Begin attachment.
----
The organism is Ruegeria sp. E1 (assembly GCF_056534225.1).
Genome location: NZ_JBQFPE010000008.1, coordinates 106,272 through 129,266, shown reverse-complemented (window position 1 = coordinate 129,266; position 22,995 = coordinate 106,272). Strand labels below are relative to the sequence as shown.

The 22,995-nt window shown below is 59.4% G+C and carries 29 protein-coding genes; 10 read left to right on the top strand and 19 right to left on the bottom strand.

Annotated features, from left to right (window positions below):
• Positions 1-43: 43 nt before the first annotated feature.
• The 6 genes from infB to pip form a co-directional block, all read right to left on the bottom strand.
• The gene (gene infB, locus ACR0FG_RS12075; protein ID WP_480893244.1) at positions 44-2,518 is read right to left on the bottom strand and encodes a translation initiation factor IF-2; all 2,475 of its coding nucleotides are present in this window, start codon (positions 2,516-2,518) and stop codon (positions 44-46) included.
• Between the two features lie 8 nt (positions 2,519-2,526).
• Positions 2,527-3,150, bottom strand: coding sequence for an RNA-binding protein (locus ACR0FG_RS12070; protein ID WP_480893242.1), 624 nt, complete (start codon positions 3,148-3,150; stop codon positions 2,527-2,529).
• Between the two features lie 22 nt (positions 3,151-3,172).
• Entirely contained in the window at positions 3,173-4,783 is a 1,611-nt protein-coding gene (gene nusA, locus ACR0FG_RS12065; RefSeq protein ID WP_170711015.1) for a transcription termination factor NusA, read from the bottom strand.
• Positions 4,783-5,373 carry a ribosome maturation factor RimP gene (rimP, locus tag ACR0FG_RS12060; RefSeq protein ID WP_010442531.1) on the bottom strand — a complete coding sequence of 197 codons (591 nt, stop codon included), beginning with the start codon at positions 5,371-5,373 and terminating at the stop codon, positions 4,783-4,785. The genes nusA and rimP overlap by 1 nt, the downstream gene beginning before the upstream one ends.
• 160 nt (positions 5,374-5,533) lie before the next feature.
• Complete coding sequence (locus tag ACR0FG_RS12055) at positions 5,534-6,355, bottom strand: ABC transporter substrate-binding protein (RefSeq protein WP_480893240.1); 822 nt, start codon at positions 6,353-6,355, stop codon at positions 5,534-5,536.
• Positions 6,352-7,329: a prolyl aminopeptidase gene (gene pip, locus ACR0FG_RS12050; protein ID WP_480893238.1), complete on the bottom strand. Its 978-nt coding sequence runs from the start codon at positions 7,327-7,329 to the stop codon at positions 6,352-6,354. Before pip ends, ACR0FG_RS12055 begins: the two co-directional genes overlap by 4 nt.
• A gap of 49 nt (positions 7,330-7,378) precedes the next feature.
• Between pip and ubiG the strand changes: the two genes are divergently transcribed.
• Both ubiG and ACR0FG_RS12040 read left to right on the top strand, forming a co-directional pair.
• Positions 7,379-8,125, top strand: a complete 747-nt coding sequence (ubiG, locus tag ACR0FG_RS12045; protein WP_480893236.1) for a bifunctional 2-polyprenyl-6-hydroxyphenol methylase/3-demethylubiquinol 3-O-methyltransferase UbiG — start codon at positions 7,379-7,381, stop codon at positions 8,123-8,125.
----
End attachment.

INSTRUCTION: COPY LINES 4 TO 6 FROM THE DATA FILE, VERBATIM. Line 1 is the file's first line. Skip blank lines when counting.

Annotated features, from left to right (window positions below):
• Positions 1-43: 43 nt before the first annotated feature.
• The 6 genes from infB to pip form a co-directional block, all read right to left on the bottom strand.